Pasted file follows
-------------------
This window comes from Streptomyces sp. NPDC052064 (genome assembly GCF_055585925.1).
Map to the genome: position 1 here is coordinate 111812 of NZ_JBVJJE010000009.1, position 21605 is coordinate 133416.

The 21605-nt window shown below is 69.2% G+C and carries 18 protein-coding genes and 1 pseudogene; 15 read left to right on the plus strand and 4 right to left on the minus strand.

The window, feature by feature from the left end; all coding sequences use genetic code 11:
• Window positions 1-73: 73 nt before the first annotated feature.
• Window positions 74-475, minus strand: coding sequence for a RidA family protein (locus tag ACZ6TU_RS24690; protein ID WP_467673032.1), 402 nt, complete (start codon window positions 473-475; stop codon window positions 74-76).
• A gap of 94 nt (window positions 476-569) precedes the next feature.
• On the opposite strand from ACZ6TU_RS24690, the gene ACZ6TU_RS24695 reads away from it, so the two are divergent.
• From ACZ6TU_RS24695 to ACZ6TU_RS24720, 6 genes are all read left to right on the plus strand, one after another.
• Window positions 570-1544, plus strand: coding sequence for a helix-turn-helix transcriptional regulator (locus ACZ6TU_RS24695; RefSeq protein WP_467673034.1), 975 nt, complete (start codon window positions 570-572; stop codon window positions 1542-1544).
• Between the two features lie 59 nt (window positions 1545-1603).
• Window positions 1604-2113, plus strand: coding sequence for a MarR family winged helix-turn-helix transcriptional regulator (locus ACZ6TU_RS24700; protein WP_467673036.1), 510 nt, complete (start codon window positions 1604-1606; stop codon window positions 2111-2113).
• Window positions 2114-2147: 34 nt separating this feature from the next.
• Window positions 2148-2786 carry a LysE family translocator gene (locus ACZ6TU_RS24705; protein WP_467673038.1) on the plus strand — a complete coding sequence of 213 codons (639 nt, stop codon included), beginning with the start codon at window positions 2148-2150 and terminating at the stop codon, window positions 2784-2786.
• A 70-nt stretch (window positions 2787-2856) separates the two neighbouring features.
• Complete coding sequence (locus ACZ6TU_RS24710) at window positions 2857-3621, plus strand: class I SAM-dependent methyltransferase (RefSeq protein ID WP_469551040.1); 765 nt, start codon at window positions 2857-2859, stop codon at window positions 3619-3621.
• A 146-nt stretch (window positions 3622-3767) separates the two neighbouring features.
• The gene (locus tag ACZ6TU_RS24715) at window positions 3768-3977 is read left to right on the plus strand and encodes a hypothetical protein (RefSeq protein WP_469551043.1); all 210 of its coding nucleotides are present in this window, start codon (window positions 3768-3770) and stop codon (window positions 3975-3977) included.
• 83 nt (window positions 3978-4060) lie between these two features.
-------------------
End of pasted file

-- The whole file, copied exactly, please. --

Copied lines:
This window comes from Streptomyces sp. NPDC052064 (genome assembly GCF_055585925.1).
Map to the genome: position 1 here is coordinate 111812 of NZ_JBVJJE010000009.1, position 21605 is coordinate 133416.

The 21605-nt window shown below is 69.2% G+C and carries 18 protein-coding genes and 1 pseudogene; 15 read left to right on the plus strand and 4 right to left on the minus strand.

The window, feature by feature from the left end; all coding sequences use genetic code 11:
• Window positions 1-73: 73 nt before the first annotated feature.
• Window positions 74-475, minus strand: coding sequence for a RidA family protein (locus tag ACZ6TU_RS24690; protein ID WP_467673032.1), 402 nt, complete (start codon window positions 473-475; stop codon window positions 74-76).
• A gap of 94 nt (window positions 476-569) precedes the next feature.
• On the opposite strand from ACZ6TU_RS24690, the gene ACZ6TU_RS24695 reads away from it, so the two are divergent.
• From ACZ6TU_RS24695 to ACZ6TU_RS24720, 6 genes are all read left to right on the plus strand, one after another.
• Window positions 570-1544, plus strand: coding sequence for a helix-turn-helix transcriptional regulator (locus ACZ6TU_RS24695; RefSeq protein WP_467673034.1), 975 nt, complete (start codon window positions 570-572; stop codon window positions 1542-1544).
• Between the two features lie 59 nt (window positions 1545-1603).
• Window positions 1604-2113, plus strand: coding sequence for a MarR family winged helix-turn-helix transcriptional regulator (locus ACZ6TU_RS24700; protein WP_467673036.1), 510 nt, complete (start codon window positions 1604-1606; stop codon window positions 2111-2113).
• Window positions 2114-2147: 34 nt separating this feature from the next.
• Window positions 2148-2786 carry a LysE family translocator gene (locus ACZ6TU_RS24705; protein WP_467673038.1) on the plus strand — a complete coding sequence of 213 codons (639 nt, stop codon included), beginning with the start codon at window positions 2148-2150 and terminating at the stop codon, window positions 2784-2786.
• A 70-nt stretch (window positions 2787-2856) separates the two neighbouring features.
• Complete coding sequence (locus ACZ6TU_RS24710) at window positions 2857-3621, plus strand: class I SAM-dependent methyltransferase (RefSeq protein ID WP_469551040.1); 765 nt, start codon at window positions 2857-2859, stop codon at window positions 3619-3621.
• A 146-nt stretch (window positions 3622-3767) separates the two neighbouring features.
• The gene (locus tag ACZ6TU_RS24715) at window positions 3768-3977 is read left to right on the plus strand and encodes a hypothetical protein (RefSeq protein WP_469551043.1); all 210 of its coding nucleotides are present in this window, start codon (window positions 3768-3770) and stop codon (window positions 3975-3977) included.
• 83 nt (window positions 3978-4060) lie between these two features.